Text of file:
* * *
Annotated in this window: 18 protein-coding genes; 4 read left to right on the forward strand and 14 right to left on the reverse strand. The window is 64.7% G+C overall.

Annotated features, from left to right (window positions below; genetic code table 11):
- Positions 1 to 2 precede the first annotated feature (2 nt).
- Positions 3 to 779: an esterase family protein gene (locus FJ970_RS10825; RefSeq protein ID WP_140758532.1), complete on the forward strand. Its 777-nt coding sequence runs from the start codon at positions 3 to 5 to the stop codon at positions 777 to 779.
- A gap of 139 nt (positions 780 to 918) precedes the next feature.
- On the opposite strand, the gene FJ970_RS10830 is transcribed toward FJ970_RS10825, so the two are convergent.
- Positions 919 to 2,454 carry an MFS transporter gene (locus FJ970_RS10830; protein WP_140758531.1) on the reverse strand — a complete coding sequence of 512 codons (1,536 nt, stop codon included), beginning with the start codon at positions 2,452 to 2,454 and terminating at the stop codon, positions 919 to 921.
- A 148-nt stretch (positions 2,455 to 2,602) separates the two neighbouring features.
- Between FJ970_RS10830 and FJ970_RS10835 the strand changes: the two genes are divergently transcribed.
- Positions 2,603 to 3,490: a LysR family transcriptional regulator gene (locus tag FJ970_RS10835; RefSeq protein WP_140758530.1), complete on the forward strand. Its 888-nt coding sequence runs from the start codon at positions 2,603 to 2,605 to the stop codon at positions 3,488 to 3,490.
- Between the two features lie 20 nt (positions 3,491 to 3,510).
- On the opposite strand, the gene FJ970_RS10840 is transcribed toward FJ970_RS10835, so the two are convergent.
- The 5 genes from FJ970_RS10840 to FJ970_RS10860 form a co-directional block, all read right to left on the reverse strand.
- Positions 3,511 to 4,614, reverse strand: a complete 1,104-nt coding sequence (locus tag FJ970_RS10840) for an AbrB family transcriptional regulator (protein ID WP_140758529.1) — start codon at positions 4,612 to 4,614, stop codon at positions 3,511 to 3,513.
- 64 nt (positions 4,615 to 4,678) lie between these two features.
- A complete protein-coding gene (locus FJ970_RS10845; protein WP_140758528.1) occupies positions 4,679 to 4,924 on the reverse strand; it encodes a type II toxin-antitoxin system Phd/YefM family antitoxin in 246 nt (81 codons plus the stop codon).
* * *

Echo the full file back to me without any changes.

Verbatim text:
Annotated in this window: 18 protein-coding genes; 4 read left to right on the forward strand and 14 right to left on the reverse strand. The window is 64.7% G+C overall.

Annotated features, from left to right (window positions below; genetic code table 11):
- Positions 1 to 2 precede the first annotated feature (2 nt).
- Positions 3 to 779: an esterase family protein gene (locus FJ970_RS10825; RefSeq protein ID WP_140758532.1), complete on the forward strand. Its 777-nt coding sequence runs from the start codon at positions 3 to 5 to the stop codon at positions 777 to 779.
- A gap of 139 nt (positions 780 to 918) precedes the next feature.
- On the opposite strand, the gene FJ970_RS10830 is transcribed toward FJ970_RS10825, so the two are convergent.
- Positions 919 to 2,454 carry an MFS transporter gene (locus FJ970_RS10830; protein WP_140758531.1) on the reverse strand — a complete coding sequence of 512 codons (1,536 nt, stop codon included), beginning with the start codon at positions 2,452 to 2,454 and terminating at the stop codon, positions 919 to 921.
- A 148-nt stretch (positions 2,455 to 2,602) separates the two neighbouring features.
- Between FJ970_RS10830 and FJ970_RS10835 the strand changes: the two genes are divergently transcribed.
- Positions 2,603 to 3,490: a LysR family transcriptional regulator gene (locus tag FJ970_RS10835; RefSeq protein WP_140758530.1), complete on the forward strand. Its 888-nt coding sequence runs from the start codon at positions 2,603 to 2,605 to the stop codon at positions 3,488 to 3,490.
- Between the two features lie 20 nt (positions 3,491 to 3,510).
- On the opposite strand, the gene FJ970_RS10840 is transcribed toward FJ970_RS10835, so the two are convergent.
- The 5 genes from FJ970_RS10840 to FJ970_RS10860 form a co-directional block, all read right to left on the reverse strand.
- Positions 3,511 to 4,614, reverse strand: a complete 1,104-nt coding sequence (locus tag FJ970_RS10840) for an AbrB family transcriptional regulator (protein ID WP_140758529.1) — start codon at positions 4,612 to 4,614, stop codon at positions 3,511 to 3,513.
- 64 nt (positions 4,615 to 4,678) lie between these two features.
- A complete protein-coding gene (locus FJ970_RS10845; protein WP_140758528.1) occupies positions 4,679 to 4,924 on the reverse strand; it encodes a type II toxin-antitoxin system Phd/YefM family antitoxin in 246 nt (81 codons plus the stop codon).